“The master never counseled slavish belief. ‘Words are only shells,’ he said. ‘Win conviction of God’s presence through your own joyous contact in meditation.’
“It was evident in all miracles performed by Lahiri Mahasaya that he never allowed the ego-principle to consider itself a causative force. By perfection of resistless surrender, the master enabled the Prime Healing Power to flow freely through him.
“The numerous bodies which were spectacularly healed through Lahiri Mahasaya eventually had to feed the flames of cremation. But the silent spiritual awakenings he effected, the Christlike disciples he fashioned, are his imperishable miracles.”
Ostentatious display of unusual powers are decried by masters. The Persian mystic, Abu Said, once laughed at certain fakirs who were proud of their miraculous powers over water, air, and space.
“A frog is also at home in the water!” Abu Said pointed out in gentle scorn. “The crow and the vulture easily fly in the air; the Devil is simultaneously present in the East and in the West! A true man is he who dwells in righteousness among his fellow men, who buys and sells, yet is never for a single instant forgetful of God!” On another occasion the great Persian teacher gave his views on the religious life thus: “To lay aside what you have in your head (selfish desires and ambitions); to freely bestow what you have in your hand; and never to flinch from the blows of adversity!”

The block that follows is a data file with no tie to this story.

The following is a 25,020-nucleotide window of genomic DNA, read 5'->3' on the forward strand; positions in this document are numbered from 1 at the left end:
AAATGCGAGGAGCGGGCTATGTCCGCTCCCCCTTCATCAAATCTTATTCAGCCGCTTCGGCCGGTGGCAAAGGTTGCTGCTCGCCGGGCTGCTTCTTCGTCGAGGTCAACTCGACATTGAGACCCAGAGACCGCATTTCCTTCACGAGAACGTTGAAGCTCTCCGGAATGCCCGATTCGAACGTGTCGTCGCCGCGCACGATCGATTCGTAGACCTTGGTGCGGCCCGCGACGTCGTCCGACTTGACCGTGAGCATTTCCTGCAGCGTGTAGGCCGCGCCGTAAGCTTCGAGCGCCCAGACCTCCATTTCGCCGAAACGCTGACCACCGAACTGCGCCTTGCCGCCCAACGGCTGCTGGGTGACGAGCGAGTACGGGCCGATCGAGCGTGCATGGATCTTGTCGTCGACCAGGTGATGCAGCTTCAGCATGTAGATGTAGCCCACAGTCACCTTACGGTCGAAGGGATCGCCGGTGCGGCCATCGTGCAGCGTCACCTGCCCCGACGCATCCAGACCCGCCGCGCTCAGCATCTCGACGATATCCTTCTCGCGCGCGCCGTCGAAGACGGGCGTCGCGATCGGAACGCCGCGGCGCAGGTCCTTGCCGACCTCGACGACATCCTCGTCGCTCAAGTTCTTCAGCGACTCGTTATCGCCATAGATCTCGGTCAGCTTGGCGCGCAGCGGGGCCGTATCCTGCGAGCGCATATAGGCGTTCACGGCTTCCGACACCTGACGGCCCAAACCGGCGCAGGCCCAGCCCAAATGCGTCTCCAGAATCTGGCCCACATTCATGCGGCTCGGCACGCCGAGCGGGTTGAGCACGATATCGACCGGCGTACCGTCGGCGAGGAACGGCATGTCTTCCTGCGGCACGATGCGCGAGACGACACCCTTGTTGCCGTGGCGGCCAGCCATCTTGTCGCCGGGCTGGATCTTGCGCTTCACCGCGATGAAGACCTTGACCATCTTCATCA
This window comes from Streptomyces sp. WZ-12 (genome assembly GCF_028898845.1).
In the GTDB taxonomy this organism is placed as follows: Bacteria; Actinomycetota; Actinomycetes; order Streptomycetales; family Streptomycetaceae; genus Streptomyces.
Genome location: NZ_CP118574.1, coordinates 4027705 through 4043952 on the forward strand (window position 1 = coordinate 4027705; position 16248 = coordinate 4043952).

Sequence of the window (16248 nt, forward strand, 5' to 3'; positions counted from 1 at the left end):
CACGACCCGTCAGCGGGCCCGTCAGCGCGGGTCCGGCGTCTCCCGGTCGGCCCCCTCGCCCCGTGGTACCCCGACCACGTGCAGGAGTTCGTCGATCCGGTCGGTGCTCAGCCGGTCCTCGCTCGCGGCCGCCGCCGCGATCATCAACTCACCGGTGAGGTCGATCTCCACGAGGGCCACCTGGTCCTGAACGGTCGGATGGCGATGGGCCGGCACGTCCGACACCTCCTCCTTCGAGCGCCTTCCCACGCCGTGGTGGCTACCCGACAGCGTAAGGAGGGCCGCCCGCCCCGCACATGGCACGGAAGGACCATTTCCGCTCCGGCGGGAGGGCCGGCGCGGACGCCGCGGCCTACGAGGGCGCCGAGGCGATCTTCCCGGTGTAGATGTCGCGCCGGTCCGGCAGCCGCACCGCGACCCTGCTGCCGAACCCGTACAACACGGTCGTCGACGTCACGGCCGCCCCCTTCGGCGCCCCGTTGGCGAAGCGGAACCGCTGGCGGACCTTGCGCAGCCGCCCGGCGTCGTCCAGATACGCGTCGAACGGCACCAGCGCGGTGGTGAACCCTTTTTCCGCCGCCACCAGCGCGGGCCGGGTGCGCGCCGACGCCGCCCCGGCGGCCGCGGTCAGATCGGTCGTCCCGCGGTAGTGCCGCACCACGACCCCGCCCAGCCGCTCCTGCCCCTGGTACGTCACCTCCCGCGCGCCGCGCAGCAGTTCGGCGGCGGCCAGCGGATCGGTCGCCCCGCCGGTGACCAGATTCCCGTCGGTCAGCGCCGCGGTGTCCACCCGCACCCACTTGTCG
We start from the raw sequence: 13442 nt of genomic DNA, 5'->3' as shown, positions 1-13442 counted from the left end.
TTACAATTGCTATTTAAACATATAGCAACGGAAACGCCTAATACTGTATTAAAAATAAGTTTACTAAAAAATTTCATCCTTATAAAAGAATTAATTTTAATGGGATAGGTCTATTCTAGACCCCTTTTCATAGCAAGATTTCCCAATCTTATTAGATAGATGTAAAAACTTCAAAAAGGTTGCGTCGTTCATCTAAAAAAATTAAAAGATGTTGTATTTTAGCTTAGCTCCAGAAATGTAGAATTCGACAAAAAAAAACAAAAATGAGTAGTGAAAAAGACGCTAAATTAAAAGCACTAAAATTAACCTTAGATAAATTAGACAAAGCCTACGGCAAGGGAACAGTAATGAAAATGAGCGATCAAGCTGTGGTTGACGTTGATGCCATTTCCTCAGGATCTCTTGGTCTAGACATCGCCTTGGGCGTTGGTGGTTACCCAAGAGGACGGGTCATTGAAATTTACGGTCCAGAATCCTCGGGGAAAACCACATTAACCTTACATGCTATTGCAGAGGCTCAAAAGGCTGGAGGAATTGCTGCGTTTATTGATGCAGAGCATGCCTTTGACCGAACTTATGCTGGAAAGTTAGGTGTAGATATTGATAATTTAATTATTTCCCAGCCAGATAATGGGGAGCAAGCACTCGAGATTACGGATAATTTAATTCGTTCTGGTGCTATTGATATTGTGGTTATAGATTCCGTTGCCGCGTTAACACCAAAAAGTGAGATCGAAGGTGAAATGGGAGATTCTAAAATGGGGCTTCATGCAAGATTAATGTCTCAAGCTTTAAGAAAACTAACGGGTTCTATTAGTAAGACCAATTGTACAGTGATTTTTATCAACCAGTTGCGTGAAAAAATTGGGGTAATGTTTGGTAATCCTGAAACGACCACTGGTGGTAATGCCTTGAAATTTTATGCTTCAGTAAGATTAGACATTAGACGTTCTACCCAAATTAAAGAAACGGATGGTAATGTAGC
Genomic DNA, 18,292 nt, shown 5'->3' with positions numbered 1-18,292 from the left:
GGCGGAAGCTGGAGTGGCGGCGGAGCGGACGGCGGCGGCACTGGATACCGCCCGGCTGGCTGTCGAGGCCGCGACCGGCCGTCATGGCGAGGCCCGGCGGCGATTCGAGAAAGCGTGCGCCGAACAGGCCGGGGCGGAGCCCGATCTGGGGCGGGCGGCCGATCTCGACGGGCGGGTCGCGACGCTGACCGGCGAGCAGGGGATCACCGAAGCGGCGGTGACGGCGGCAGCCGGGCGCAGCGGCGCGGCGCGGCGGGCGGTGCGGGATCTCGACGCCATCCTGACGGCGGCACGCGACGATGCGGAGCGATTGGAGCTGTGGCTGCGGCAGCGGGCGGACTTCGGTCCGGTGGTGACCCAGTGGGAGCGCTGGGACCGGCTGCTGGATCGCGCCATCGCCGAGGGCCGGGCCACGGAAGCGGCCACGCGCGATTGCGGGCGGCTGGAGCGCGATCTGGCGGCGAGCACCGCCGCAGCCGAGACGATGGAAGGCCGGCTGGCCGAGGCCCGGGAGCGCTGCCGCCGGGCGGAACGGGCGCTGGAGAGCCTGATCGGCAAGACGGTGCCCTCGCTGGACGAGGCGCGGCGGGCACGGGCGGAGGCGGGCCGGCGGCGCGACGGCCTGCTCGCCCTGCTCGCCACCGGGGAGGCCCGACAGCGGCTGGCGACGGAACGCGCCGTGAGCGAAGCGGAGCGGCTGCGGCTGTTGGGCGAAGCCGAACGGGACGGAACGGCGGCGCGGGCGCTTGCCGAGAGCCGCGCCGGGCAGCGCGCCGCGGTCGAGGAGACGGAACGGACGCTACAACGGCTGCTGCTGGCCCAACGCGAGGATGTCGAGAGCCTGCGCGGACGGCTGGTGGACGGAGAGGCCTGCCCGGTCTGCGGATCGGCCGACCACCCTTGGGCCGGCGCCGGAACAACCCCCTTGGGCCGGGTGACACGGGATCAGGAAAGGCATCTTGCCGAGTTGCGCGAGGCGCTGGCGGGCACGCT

“Mind is the wielder of muscles. The force of a hammer blow depends on the energy applied; the power expressed by a man’s bodily instrument depends on his aggressive will and courage. The body is literally manufactured and sustained by mind. Through pressure of instincts from past lives, strengths or weaknesses percolate gradually into human consciousness. They express as habits, which in turn ossify into a desirable or an undesirable body. Outward frailty has mental origin; in a vicious circle, the habit-bound body thwarts the mind. If the master allows himself to be commanded by a servant, the latter becomes autocratic; the mind is similarly enslaved by submitting to bodily dictation.”
“But there are many kinds of tigers; some roam in jungles of human desires. No spiritual benefit accrues by knocking beasts unconscious. Rather be victor over the inner prowlers.”
“My rule of seclusion is not for my own comfort, but for that of others. Worldly people do not like the candor which shatters their delusions. Saints are not only rare but disconcerting. Even in scripture, they are often found embarrassing!”
“God plants his saints sometimes in unexpected soil, lest we think we may reduce Him to a rule!”
“Do not mistake the technique for the Goal.”
“People in general are more fond of Jala Yoga (union with food) than of Dhyana Yoga (union with God).”
“What rishis perceived as essential for human salvation need not be diluted for the West. Alike in soul though diverse in outer experience, neither West nor East will flourish if some form of disciplinary yoga be not practiced.”
“Sir,” I inquired, “why do you not write a book on yoga for the benefit of the world?” “I am training disciples,” He replied. “They and their students will be living volumes, proof against the natural disintegrations of time and the unnatural interpretations of the critics.”
Excerpts from the book by Paramhansa Yogananda “Autobiography of a Yogi”